return Mono.empty();
}

Again, we're defining a new @MessageMapping with the route value of collectMarketData. Furthermore, Spring Boot automatically converts the incoming payload to a MarketData instance.

The big difference here, though, is that we return a Mono<Void> since the client doesn't need a response from us.

5.2. Client

Let's see how we can initiate our fire-and-forget request.

We'll create another REST endpoint:

@GetMapping(value = "/collect")
public Publisher<Void> collect() {
    return rSocketRequester
      .route("collectMarketData")
      .data(getMarketData())
      .send();
}

Here we're specifying our route and our payload will be a MarketData instance. Since we're using the send() method to initiate the request instead of retrieveMono(), the interaction model becomes fire-and-forget.

6. Request Stream with RSocket and Spring Boot

Request streaming is a more involved interaction model, where the client sends a request but gets multiple responses over the course of time from the server.

To simulate this interaction model, a client will ask for all market data of a given stock.

6.1. Server

Let's start with our server. We'll add another message mapping method:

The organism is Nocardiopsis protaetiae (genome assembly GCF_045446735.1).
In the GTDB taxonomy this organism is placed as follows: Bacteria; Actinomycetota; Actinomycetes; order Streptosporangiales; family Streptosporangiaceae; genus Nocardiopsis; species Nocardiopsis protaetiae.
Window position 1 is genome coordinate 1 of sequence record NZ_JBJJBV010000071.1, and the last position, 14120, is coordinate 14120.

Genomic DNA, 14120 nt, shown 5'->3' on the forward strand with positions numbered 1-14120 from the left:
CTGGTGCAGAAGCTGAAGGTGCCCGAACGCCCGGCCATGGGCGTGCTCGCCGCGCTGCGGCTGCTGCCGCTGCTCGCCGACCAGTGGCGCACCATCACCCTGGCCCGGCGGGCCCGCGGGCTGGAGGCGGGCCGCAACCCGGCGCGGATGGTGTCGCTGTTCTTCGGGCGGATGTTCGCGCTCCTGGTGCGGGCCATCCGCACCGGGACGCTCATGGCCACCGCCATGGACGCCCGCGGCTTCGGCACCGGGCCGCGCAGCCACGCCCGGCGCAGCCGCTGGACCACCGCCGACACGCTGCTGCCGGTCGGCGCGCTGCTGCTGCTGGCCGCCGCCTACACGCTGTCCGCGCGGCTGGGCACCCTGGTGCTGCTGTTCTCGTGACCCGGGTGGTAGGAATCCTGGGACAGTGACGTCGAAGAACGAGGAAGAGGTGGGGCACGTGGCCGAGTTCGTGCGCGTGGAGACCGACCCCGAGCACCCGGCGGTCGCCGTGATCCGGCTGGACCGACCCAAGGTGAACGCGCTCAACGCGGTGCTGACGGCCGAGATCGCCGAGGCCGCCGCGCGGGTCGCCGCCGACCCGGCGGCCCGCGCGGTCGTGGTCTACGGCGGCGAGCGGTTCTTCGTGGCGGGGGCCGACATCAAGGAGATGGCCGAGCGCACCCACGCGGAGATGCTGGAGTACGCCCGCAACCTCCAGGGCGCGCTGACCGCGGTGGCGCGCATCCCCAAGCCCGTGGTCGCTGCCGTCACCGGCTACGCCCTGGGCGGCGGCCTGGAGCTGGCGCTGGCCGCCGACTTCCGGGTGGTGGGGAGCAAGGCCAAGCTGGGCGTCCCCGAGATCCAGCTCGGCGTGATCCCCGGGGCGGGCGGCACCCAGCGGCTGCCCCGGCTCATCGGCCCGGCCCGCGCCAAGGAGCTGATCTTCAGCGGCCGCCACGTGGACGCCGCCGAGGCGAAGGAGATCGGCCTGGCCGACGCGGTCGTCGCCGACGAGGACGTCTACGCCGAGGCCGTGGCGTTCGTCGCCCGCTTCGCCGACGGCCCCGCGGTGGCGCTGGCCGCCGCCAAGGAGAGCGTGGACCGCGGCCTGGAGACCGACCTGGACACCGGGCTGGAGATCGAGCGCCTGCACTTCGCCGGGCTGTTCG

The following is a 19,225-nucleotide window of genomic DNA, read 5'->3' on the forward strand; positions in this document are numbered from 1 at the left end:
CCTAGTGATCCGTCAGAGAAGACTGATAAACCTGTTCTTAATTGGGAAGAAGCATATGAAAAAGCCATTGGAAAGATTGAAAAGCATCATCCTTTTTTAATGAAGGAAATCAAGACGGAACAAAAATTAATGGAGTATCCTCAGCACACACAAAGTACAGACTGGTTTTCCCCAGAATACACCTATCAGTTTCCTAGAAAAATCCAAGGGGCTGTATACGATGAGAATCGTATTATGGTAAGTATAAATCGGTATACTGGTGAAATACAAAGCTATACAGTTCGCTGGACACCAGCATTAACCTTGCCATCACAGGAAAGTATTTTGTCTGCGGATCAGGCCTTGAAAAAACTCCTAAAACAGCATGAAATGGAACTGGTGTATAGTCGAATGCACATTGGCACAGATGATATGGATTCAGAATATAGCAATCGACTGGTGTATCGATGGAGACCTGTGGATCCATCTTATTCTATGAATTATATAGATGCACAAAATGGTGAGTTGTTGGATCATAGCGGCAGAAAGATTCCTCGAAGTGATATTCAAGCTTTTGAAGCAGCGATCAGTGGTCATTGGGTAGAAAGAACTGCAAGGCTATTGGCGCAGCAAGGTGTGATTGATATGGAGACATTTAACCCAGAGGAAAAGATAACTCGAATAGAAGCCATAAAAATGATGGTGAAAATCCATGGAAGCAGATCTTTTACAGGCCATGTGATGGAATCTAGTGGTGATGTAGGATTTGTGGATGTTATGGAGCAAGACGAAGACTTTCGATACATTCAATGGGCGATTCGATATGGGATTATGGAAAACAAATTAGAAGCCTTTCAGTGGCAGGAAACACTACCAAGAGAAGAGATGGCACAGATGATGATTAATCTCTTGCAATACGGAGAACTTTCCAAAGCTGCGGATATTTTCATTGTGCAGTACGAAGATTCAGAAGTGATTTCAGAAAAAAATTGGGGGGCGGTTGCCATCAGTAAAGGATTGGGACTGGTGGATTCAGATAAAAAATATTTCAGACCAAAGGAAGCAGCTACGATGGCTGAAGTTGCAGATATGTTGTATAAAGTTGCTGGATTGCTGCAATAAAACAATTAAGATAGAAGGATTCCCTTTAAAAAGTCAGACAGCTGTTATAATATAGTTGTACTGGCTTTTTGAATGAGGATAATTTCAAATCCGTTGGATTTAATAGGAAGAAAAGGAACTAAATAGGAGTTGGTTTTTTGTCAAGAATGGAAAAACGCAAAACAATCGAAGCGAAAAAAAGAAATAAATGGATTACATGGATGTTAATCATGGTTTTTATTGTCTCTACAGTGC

@MessageMapping("feedMarketData")
public Flux<MarketData> feedMarketData(MarketDataRequest marketDataRequest) {
    return marketDataRepository.getAll(marketDataRequest.getStock());
}

As we can see, this handler method is very similar to the other ones. The different part is that we returning a Flux<MarketData> instead of a Mono<MarketData>. In the end, our RSocket server will send multiple responses to the client.

6.2. Client

On the client side, we should create an endpoint to initiate our request/stream communication:

@GetMapping(value = "/feed/{stock}", produces = MediaType.TEXT_EVENT_STREAM_VALUE)
public Publisher<MarketData> feed(@PathVariable("stock") String stock) {
    return rSocketRequester
      .route("feedMarketData")
      .data(new MarketDataRequest(stock))
      .retrieveFlux(MarketData.class);
}

Let's investigate our RSocket request.